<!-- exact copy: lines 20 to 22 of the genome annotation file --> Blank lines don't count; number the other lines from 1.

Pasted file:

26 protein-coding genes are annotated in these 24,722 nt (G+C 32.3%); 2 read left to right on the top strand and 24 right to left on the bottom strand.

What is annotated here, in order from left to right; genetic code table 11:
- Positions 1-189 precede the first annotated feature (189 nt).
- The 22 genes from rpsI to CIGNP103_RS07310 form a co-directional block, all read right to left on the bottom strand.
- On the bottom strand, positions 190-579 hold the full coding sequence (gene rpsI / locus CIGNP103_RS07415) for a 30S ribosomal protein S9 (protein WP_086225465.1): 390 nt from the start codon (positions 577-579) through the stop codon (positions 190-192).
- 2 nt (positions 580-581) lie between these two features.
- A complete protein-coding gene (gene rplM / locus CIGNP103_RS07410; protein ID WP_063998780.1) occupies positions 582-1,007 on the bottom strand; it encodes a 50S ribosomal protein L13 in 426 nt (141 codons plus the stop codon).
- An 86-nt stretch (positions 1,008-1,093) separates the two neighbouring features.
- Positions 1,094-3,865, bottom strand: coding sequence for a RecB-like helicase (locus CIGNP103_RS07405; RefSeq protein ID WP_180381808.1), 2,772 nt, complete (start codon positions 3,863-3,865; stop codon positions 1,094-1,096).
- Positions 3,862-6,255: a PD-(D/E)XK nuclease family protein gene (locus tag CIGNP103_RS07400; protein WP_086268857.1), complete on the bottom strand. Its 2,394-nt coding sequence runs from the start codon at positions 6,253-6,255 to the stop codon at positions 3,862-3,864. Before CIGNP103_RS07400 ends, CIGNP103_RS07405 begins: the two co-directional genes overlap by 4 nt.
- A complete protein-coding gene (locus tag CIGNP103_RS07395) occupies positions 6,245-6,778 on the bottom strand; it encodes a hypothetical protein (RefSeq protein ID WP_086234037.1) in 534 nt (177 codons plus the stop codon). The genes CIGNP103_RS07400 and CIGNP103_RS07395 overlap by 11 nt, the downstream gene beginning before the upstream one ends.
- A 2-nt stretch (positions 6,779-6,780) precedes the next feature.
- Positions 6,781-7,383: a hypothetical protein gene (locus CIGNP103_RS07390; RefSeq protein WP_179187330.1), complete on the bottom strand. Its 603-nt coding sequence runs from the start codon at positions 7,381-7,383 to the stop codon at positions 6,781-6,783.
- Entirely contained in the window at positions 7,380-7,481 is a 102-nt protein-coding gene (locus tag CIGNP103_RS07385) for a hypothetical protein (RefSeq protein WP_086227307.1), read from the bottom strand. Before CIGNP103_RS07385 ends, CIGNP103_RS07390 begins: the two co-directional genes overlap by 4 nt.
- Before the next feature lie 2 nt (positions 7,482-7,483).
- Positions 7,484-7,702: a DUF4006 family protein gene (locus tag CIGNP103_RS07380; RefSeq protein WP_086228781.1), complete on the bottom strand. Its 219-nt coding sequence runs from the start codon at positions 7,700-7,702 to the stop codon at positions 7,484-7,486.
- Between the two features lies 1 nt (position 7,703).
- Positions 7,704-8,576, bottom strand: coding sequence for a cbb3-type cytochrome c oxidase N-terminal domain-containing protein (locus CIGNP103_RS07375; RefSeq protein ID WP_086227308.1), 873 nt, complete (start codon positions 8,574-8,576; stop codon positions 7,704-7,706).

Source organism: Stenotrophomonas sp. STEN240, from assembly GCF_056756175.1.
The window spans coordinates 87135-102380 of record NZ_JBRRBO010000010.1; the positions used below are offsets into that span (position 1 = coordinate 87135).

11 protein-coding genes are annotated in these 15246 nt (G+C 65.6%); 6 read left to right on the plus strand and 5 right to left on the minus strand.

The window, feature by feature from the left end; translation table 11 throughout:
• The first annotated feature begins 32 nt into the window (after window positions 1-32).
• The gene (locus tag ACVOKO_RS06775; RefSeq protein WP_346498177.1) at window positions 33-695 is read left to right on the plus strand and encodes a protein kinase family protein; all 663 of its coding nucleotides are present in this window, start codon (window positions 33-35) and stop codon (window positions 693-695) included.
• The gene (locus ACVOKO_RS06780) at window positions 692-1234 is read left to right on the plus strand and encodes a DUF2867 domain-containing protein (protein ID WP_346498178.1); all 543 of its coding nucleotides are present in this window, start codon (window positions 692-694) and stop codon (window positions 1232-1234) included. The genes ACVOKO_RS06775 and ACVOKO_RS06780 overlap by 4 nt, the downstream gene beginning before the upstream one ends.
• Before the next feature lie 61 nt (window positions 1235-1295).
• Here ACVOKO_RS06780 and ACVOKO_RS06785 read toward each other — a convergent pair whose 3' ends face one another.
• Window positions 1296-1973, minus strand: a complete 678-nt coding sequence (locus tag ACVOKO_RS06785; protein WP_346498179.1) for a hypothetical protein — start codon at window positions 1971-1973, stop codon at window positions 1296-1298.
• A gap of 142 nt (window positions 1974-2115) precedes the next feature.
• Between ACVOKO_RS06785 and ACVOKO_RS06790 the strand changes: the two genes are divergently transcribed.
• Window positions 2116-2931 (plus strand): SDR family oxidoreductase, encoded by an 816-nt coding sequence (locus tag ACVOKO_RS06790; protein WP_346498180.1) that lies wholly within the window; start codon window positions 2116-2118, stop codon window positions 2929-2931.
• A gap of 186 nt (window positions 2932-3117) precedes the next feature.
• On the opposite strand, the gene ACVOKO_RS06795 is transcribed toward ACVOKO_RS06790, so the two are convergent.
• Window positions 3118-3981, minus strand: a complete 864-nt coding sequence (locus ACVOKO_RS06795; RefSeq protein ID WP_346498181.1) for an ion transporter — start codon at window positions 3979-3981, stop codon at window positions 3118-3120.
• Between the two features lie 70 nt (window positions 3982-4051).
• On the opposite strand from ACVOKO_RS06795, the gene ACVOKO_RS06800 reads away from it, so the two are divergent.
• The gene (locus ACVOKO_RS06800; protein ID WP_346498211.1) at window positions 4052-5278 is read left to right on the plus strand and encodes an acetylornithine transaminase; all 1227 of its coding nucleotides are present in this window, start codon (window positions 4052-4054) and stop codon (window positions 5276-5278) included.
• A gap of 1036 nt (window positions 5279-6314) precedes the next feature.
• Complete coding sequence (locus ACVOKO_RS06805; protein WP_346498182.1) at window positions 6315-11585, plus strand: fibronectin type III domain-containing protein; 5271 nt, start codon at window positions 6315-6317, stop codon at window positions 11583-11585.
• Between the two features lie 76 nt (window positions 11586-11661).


The window spans coordinates 87135-102380 of record NZ_JBRRBO010000010.1; the positions used below are offsets into that span (position 1 = coordinate 87135).

11 protein-coding genes are annotated in these 15246 nt (G+C 65.6%); 6 read left to right on the plus strand and 5 right to left on the minus strand.

The window, feature by feature from the left end; translation table 11 throughout: